Oh man, I can’t believe it’s been a whole year!
It was one year ago tomorrow that we launched the latest redesign of MoMA.org. (March 6 is a day that will be forever ingrained in the Digital Media team’s memory!) But MoMA has had an online presence for fifteen years now, since 1995, when an exhibition site for the design show Mutant Materials in Contemporary Design was developed. The following year, the Museum’s website, MoMA.org, officially launched, and we’ve been doing exhibition feature sites ever since.
One year ago I was working remotely from Groningen, NL where Ellie was doing a study abroad program. The weeks leading up to launch day were pretty brutal, probably my most intense working process since college. It seems so absurd, in retrospect, that most of it went down for me in that sleepy Dutch college town. Happy birthday MoMA.org! It was worth it.
I just got my first email from The Ebert Club and realized I forgot to link to it here. Roger Ebert says:
I want to make some money from the web. It may appear that I have an enormously successful web site here. I do. But I’m not making any money. In the years since the site began, my share of the profits has come to a pauper’s penny. The Far-Flung Correspondents aren’t the only ones here working for free. To be sure, the Sun-Times pays me handsomely, although less handsomely since we all went through a “belt-tightening,” so as not to lose our pants.
He goes on to discuss Negroponte’s micropayment future that never came to pass. It’s a simple problem that has evaded that particular simple solution:
The web that we surf every day is not paying for itself, and we sure as hell aren’t paying for it. You read me for free, and I read everybody else for free. This is not news.
If you like Ebert’s writing, or even if you’re not very familiar with it, read more about The Ebert Club and consider sending him five bucks.
Methods for a first party to acquire and assert a patent property against a second party are disclosed. The methods include obtaining an equity interest in the patent property. The methods further include writing a claim within the scope of the patent property. The claim is written to cover a product of the second party where the product includes a secret aspect. The methods further include filing the claim with a patent office.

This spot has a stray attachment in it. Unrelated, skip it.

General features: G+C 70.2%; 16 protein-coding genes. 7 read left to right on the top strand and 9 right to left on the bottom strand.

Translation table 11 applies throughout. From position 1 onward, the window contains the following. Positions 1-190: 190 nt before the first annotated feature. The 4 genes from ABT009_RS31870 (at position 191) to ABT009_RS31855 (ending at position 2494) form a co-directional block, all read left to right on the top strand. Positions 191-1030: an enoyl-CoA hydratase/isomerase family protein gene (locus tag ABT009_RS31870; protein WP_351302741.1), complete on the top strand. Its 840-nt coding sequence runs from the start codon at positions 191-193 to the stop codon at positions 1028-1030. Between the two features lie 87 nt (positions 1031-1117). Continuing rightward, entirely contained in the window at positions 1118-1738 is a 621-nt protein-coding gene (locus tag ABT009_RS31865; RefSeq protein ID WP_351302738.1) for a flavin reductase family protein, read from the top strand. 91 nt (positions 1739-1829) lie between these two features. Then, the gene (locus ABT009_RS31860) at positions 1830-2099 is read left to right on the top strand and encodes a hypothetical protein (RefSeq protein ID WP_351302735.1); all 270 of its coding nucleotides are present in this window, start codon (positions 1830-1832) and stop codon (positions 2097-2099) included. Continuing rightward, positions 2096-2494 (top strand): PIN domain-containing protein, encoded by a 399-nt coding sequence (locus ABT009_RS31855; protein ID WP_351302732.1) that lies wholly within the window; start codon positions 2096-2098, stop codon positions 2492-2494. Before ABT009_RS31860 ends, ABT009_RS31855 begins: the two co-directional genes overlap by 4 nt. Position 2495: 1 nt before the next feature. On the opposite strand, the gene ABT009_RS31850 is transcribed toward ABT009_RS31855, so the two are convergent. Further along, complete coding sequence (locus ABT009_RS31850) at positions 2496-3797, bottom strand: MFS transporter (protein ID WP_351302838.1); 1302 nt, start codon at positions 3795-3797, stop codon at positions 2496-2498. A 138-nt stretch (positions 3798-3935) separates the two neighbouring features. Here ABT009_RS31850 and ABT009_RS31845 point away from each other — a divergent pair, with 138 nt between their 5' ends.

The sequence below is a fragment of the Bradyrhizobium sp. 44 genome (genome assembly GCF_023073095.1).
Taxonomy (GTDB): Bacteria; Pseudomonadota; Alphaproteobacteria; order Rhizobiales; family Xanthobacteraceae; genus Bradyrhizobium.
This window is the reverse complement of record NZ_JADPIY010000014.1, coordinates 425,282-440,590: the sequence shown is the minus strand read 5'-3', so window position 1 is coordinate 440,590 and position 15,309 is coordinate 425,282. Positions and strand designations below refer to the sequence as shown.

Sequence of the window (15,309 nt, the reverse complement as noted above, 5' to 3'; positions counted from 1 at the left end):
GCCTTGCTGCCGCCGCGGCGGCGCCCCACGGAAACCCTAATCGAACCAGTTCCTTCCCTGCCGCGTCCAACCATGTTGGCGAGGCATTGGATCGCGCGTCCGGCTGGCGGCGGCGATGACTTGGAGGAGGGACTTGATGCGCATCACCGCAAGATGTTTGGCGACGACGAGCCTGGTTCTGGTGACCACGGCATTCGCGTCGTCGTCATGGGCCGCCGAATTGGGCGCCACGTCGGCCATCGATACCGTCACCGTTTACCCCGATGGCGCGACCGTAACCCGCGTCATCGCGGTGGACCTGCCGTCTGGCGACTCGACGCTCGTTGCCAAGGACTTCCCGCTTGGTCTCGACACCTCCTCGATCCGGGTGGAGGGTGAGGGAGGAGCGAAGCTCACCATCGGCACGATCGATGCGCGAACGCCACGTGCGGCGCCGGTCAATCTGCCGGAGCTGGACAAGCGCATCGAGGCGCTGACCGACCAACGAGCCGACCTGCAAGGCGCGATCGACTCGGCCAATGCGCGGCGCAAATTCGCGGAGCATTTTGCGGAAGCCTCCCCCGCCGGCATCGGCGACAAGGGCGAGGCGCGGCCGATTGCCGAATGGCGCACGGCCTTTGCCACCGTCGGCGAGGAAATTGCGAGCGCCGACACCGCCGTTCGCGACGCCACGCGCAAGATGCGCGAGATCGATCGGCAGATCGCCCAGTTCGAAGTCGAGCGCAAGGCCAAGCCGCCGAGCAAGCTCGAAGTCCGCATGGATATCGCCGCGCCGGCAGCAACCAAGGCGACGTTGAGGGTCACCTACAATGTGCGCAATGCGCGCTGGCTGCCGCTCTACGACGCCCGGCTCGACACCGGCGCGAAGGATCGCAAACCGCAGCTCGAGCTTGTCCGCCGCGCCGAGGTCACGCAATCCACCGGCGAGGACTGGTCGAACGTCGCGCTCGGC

Alas, my prior art has been one-upped by a comically evil corporation.
After watching this (unsurprisingly) spectacular OK Go video I was struggling to remember the name of a similar contrivance in Vik Muniz’s Rebus exhibition. I found it, along with lots of helpful commentary over at Chris Devers’s blog.
A few things that struck me:
- This is not your typical Rube Goldberg machine — it’s messy, destructive and the band members stand in as “props that can reposition themselves” (as Chris nicely puts it).
- The open letter seems to have worked. Even recording industry lawyers are apparently powerless to this kind of strategic bad publicity.
- On the other hand, the last few seconds of this video indicate some kind of compromise on the part of the band. It pushes this music video into the direction of “novelty viral advertising.”
All that said, I’m happy this exists. I’m also happy the marching band version exists and glad the video embedding issue has been set aside for now.
In addition to the other things I mentioned earlier there is also this:
Update: I had the wrong day for IgniteNYC. It’s tomorrow night!
On Thursday, March 4th I will be a contestant on geek Jeopardy at IgniteNYC. I’ll be over here brushing up on my “knowledge of the entire internet.” It’s at Galapagos art space in DUMBO, doors open at 6:30pm. The other contestants are Megan MacMurray and Baratunde Thurston, hosted by Gabe as Fake Alex Trebek.
Alright so I abandoned the comic I was making yesterday when I watched the closing ceremonies to the Olympics. Did you see that? The giant beavers, hockey players, moose, mounties? The dancing leaf babes? The voyageurs and the lumberjacks? It was unbelievable. And so here in remembrance of that display are some Canadian stereotypes to enjoy.